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1tlhill li1Ule by Joe Morecraft. 111


Four of our articles this month were written by four of the greatest Christian
giants of the Twentieth Century. Benjamin Warfield was Professor of Theology at
Princeton Seminary, (1887-1921). John Murray was Professor of Theology at West
minster Seminary, Jay Adams is Director of Advanced Studies at West-
minster Seminary in California. And R.J. Rushdoony is the president of Chalcedon,
a Christian educational organization devoted to research, publishing and to cogent
communication of a distinctly Christian scholarship to the world. All four of them
were/are prolific writers. I own thirteen of Warfield's books, twelve of Murray's
books, twenty or so of Adams' books, and over twenty-five of Rushdoony's books.
We are including their articles for two reasons: (1). These specific articles deal
with issues that are of current importance, and they give clear biblical counsel on
how to think about these issues. (2). We want to whet your appetite for more from
these authors, so you will read their books and benefit from their extraordinary
knowledge of the Word of God.
These four men, Warfield, Murray, Adams and Rushdoony, have had a special
impact on my life personally. Reading Warfield in my spare time enabled me to
survive three years at a liberal seminary. After being introduced to the Reformed
Faith a couple years before seminary by Lorraine Boettner, Warfield gave me a great
appreciation of the depth, width, and richness of the Reformed Faith. Murray helped
me in two areas. He helped me understand the distinctives of the Reformed Faith as
they apply to contemporary controversies and issues; and he taught me the meaning
of the book of Romans. I have over twenty-two commentaries on Romans. Some
are excellent--Calvin, Hodge, Shedd, Haldane. But I will take Murray over them all.
Adams taught me how to counsel people biblically. Since I first began reading him
years ago, I have used his exclusively biblical (nouthetic) method to counsel hun-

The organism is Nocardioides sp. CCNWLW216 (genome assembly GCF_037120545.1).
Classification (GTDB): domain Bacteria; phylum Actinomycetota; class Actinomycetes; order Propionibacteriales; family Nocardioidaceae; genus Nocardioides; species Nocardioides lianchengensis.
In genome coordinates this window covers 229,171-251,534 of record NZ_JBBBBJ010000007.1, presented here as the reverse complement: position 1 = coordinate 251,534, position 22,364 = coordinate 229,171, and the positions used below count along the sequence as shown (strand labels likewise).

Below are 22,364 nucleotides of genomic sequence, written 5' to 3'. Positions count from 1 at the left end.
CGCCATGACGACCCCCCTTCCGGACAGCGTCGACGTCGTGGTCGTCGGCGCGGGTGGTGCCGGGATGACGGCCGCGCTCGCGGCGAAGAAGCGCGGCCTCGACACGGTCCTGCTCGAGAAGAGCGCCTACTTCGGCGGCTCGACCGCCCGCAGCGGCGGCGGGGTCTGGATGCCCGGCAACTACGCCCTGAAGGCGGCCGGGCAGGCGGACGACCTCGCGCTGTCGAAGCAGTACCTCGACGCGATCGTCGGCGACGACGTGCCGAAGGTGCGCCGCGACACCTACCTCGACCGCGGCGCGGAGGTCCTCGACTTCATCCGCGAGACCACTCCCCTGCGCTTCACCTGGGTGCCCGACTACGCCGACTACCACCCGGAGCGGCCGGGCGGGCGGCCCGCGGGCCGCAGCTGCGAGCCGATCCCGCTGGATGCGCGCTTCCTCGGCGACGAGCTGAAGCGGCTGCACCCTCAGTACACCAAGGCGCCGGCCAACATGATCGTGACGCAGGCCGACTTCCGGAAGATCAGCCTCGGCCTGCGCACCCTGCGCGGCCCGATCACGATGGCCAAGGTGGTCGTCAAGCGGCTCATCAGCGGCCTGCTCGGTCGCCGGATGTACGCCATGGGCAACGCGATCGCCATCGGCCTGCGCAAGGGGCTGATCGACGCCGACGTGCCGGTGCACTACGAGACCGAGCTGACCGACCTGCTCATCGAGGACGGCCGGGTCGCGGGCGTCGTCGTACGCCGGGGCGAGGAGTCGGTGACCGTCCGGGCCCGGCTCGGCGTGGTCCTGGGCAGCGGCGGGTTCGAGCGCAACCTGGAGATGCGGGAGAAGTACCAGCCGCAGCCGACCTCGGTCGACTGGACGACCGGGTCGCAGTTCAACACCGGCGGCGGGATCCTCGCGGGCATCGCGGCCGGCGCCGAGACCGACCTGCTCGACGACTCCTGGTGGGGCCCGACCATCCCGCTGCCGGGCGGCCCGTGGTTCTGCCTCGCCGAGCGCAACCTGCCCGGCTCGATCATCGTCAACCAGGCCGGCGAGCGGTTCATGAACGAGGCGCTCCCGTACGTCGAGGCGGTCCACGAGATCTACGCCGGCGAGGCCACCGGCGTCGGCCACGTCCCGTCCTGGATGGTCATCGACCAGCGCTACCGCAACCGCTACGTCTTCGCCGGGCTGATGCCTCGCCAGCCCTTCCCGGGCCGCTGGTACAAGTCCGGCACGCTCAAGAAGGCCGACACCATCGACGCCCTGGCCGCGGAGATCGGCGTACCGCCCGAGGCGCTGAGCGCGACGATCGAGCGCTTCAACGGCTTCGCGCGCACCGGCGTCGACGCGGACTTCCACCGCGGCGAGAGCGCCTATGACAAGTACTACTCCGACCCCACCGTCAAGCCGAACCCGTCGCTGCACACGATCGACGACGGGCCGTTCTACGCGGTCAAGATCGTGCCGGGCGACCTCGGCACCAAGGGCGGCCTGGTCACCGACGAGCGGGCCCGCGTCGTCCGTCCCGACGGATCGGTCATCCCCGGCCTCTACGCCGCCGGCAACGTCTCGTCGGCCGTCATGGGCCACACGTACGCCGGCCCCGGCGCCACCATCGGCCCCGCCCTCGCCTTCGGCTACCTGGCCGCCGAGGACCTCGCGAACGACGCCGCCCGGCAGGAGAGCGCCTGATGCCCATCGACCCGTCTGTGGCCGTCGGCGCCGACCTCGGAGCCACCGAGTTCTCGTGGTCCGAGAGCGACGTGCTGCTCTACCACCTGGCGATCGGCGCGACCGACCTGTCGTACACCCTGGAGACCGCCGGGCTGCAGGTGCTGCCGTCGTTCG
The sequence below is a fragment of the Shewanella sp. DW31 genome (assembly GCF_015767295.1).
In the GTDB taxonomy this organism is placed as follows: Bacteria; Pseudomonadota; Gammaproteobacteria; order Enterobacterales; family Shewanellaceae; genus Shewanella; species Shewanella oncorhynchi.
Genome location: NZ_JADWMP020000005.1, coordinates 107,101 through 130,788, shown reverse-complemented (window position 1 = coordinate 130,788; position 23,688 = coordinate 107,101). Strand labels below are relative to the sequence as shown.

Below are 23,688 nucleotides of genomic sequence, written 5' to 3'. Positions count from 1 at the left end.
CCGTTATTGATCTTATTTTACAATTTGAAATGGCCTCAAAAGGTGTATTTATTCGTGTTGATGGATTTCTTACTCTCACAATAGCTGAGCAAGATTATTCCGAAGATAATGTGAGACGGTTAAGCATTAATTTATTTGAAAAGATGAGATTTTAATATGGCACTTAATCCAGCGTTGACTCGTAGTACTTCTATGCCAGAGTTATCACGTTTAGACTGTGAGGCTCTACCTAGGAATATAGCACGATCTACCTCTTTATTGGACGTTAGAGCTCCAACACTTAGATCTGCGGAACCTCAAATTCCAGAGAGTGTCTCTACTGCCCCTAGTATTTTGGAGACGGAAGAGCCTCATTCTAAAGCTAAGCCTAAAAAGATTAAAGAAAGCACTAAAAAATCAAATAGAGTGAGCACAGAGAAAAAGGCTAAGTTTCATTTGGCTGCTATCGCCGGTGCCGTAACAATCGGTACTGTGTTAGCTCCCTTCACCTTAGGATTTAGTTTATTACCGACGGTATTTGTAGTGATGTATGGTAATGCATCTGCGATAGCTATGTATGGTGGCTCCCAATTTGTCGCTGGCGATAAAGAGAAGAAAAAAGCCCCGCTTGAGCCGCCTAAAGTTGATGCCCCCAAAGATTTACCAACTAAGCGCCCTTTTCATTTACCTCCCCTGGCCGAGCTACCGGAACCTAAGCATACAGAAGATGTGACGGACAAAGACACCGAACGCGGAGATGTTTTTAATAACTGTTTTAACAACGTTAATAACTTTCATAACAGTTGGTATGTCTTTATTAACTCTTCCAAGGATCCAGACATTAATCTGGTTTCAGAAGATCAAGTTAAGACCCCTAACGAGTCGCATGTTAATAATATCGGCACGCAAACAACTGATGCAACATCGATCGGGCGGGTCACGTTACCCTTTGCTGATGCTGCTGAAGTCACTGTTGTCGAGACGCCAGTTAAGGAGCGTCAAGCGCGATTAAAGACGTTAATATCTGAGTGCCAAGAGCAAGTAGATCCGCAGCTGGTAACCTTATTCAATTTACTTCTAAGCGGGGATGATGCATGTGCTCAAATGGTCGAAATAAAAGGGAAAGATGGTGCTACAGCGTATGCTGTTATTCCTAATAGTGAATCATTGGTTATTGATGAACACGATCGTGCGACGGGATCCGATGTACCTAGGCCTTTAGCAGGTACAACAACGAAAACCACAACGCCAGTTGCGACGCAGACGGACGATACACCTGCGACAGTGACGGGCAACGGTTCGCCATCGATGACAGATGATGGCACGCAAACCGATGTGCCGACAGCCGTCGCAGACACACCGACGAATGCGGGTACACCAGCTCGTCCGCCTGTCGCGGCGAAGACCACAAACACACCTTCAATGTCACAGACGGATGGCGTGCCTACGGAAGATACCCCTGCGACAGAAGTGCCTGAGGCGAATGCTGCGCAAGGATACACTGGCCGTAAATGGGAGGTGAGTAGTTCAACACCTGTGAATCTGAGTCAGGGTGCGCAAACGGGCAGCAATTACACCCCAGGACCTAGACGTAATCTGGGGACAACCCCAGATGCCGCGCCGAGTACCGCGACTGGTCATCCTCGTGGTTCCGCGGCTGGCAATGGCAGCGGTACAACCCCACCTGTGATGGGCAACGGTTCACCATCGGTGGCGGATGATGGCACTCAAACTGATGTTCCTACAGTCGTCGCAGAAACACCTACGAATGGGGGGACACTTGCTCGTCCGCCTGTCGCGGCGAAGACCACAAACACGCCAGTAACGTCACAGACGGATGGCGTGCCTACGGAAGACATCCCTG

dreds of people, and to see God do wonderful things in their lives as they learned to
solve life's problems God's way. In my opinion, there is no Christian counselor
that is. as faithful to the Bible as he is in his approach to
And Rushdoony. What can I say about his influence on me? When I began
reading his works in the coalfields of Southwest Virginia in 1969, I did not know
he was controversial. I found my own soul refreshed by his insights, which I as-
sumed; at the time, all Calvinists appreciated. Rushdoony taught me how to speak
the word of God relevantly and powerfully into our complex culture with all its criti-
cal political, social, economic, moral, religious and spiritual issues.
These ate not the only men who were the major influences on my life and
thought. There are many more--Calvin, Dabney, and the Hodges, just to mention a
few. Of course, one of the greatest influences on my life was and is my father in the
faith, Charles MeN utt. I praise God for all the human instruments he has used on
my life. And I earnestly pray that you will come to appreciate Warfield, Murray,
Adams, Rushdoony, and many other giants of our Reformed/Christian heritage as I
do. Thank you, Jesus, for these gifts to your church. 0
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The Counsel of Chalc:edon, April, 1989